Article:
Problems for Any Future Progress: The Escalator Problem

Escalators are great and efficient, and they can help you get up stairs almost twice as fast! Unless, like almost everyone, you stand on them, in which case they are slightly slower than climbing the stairs, and also they are more expensive to install and maintain than stairs, and also you got no exercise today.

I’m not a fool, and I know that some people need escalators. Eliminating escalators would make the subway inaccessible to plenty of riders, and a hardship for many more. The point is that many people who could easily take the stairs coast their way up an escalator instead, and if you thought it happens a lot in New York, try going to another city.

But the actual point is not about escalators, but that any time you make things easier, a good percentage of the population puts their feet up and coasts.

This is nothing new. King Sihanouk (of Cambodia) noted that when agricultural consultants taught his people better farming techniques, they didn’t grow more crops — they grew the same amount of crops and took longer vacations. Max Weber makes this a central point in The Protestant Ethic and the Spirit of Capitalism: as farming techniques improved, Protestant, specifically Calvinist, countries produced more. Everyone else just coasted.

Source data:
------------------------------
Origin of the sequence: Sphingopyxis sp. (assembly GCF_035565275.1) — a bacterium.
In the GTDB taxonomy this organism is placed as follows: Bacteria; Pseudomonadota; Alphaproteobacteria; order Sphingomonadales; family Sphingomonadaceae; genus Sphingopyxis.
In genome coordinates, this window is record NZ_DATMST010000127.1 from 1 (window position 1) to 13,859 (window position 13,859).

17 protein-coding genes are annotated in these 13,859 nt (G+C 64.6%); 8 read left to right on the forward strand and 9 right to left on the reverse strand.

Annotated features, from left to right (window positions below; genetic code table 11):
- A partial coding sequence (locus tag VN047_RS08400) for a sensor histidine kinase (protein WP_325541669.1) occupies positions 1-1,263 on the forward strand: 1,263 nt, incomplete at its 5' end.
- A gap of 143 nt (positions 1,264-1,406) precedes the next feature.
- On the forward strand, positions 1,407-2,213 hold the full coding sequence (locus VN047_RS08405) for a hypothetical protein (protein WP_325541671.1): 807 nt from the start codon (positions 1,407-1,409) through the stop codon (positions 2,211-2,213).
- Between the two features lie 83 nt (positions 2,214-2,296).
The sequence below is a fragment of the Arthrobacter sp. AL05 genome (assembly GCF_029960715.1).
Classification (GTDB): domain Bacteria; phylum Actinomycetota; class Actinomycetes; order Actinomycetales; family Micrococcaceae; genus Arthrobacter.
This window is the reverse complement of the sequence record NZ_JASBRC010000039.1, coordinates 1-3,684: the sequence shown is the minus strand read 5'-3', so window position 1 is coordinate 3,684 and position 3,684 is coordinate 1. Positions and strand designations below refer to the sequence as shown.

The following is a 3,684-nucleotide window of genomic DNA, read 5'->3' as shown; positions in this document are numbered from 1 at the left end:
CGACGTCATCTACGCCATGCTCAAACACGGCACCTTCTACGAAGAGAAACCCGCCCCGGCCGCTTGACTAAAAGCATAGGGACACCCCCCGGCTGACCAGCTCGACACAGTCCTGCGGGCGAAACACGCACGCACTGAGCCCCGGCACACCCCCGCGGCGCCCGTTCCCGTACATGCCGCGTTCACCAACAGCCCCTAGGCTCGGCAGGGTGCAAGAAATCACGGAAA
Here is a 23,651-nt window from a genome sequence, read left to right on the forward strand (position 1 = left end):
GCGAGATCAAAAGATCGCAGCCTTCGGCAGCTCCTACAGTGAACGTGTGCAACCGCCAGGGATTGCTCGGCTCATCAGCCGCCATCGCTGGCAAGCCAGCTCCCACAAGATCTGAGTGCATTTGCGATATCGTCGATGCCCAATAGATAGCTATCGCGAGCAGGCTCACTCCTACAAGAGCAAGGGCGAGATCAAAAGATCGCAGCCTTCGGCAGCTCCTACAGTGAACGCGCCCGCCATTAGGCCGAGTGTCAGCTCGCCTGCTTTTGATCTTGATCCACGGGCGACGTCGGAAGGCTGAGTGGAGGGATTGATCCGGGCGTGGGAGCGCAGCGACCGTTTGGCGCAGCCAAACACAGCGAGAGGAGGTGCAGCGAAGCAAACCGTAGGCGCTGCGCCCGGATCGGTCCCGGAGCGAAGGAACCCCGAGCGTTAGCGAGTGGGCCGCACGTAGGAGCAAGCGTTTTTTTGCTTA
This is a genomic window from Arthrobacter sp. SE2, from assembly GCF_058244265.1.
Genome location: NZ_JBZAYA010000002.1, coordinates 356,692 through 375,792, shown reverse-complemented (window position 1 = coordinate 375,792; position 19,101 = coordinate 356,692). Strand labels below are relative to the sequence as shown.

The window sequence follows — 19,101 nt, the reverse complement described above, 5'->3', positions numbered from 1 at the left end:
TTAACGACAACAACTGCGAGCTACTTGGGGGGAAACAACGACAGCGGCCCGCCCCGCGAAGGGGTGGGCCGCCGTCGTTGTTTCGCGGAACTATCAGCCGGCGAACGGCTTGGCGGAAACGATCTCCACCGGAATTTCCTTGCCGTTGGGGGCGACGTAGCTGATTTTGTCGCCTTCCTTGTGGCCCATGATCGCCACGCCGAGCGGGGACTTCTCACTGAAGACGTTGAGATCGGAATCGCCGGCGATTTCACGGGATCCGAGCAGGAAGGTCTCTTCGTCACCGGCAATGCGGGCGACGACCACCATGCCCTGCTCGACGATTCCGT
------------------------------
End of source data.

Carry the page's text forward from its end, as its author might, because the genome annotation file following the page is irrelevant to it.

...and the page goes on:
If your goal is to create more leisure time, then this is not a problem. Similarly, if you’re going to build twenty-story walk-ups, escalators are going to be key. But if your goal is to invest in technique or infrastructure to increase productivity, then every person you see standing idly on the escalator — not the pregnant lady, not foot-in-a-cast, not gramps; all the other people — is plotting against you.

Sometimes you hear someone say, “Give the poor welfare and you just make them lazy.” You may respond that this is unfair, and much of the time you’re right; even a heartless pragmatist would acknowledge that it makes sense to invest in an unfortunate segment of the population in order to make people into productive citizens later on.

Unless that population chooses to stand on the escalator.

As we’ve already noted, some people need to stand on the escalator. I’ve been in this position myself, with an injured foot or an illness. And some days I’m just tired, or lazy. And if enough people are tired or lazy, the escalator clogs up and no one can walk at all. We are all borne along, by someone else’s effort, at a steady and immutable rate.

I don’t have a solution to this problem, but it’s still a problem. In fact, it’s called the escalator problem.

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